State of Oregon
Steve Duin: The story of Benjamin Alfano and the debate about who controls end-of-life decisions (Part 1)
Repeat after me: “How is this possible?”
That is the question you will ask yourself, more than once, as we detail the last two troubling months in the life of Benjamin Alfano.
In the space of eight weeks, how is it possible that a veteran with full benefits could be trucked out of the Raleigh Hills assisted living facility he loved — on Christmas Eve, no less — and end up desperate and wounded in a locked-door dementia-care unit in Gresham?
Stripped of his telephone.
Temporarily parked in one nursing home where the 72-year-old amputee lost the scooter that provided his mobility.
Restricted to one daily visit from his children.
Drenched in his own urine.
How is it possible that a “protected” person — in the painfully ironic parlance of the Oregon courts — and one faithfully attended by a conservator, a guardian, a lawyer and a sizable bank account could be tossed about in such a perfect storm, a tempest that culminated in Alfano’s death Feb. 26, 2011, one year ago today?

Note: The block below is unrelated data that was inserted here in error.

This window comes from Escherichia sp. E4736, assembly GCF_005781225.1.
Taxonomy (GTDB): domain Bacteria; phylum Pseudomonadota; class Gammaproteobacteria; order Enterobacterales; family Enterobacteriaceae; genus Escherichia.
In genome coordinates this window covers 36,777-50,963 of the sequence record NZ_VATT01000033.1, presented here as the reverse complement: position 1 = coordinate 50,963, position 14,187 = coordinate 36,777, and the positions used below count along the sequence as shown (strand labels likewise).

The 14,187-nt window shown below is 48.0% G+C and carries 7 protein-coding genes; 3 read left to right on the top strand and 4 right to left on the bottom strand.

That’s the question four of Alfano’s children are still asking, four children who remained intensely involved to the bitter end in their father’s life.
Steve Duin: Benjamin Alfano’s final weeks are spent in isolation, cut off from his family (Part 2)
Steve Duin: Following Benjamin Alfano’s money (Part 3)
I don’t know if there will ever be a final accounting in the passing of Benjamin Alfano.
But I have a copy of the final bill.
And Ben Alfano is still picking up the tab for the fastidious services rendered in his name by the Oregon Department of Veterans Affairs, guardian Chris Farley, attorney Richard Pagnano and Oregon’s Department of Justice.